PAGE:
What are you supposed to do with a stray dog? From the smallest acts of kindness to the grandest acts of love, every single variation on an empathetic response to this question ends up becoming the same: you find them a space in which they can live. Stray Dog is one of these spaces, within which a disparate cast of artists, designers, poets and musicians gather around a shared tension between displacement and connection, otherworldliness and physicality. To dream of life is to dwell in the liminal beauty of earthly transience, to float free from waking reality while keeping an eye on the world below. A dream of life might amplify that which is other, shine gauzy light on the strange and surreal while gesturing towards some ecstatic truth, trapped under the weight of the eye’s closed lid.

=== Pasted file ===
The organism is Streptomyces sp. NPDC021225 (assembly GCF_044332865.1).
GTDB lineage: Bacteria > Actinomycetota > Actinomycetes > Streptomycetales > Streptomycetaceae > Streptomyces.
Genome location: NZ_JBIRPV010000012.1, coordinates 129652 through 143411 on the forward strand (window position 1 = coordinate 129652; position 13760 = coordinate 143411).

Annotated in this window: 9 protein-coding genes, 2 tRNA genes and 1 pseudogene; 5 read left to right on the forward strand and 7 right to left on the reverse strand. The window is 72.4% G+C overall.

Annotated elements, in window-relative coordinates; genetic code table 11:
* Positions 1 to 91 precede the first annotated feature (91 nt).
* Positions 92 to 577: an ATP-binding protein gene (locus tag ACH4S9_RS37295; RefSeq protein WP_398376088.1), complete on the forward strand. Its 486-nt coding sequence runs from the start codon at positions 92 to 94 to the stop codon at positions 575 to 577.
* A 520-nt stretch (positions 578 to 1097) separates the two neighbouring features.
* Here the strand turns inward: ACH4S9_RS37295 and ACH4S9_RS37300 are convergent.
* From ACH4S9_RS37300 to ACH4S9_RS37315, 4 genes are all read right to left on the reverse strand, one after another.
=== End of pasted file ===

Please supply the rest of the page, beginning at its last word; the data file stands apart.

Here, lysergic collage unfolds onto a colossal cloud bank, rendered even more impossibly enormous by an errant shred of tobacco, caught precariously in the instant of a scan. Distorted figures herald alien landscapes scraped from Google Earth, “lifewithallitsbeauty.” Quotidian scenes are brushed with a milky patina, bio-mechanical entities, smudged in alchemical smoke, haunt dreamlike scenes of weird familiarity, nostalgia bleeding into deja vu. Skeletal details are scratched in ink spindle, a bone, a thread and an arrow all woven together in delicate lines. Lynchian visions run into narcotic prophesies, Rorschach angels, printed thick, spark up against pale wraiths captured in alabaster shades. Leather, latex and rough-hewn rope are stretched taut, while someone, somewhere, is tending to an ancient garden, another space in which a stray might live, even if only for a moment.
We close with another dream, “How good it would be / If I lived in a world where meaning does not become meaning.” If nothing else, Stray Dog offers a space in which to explore whether such a world is possible, a space in which to search and to stray.’ (Henry Bruce-Jones)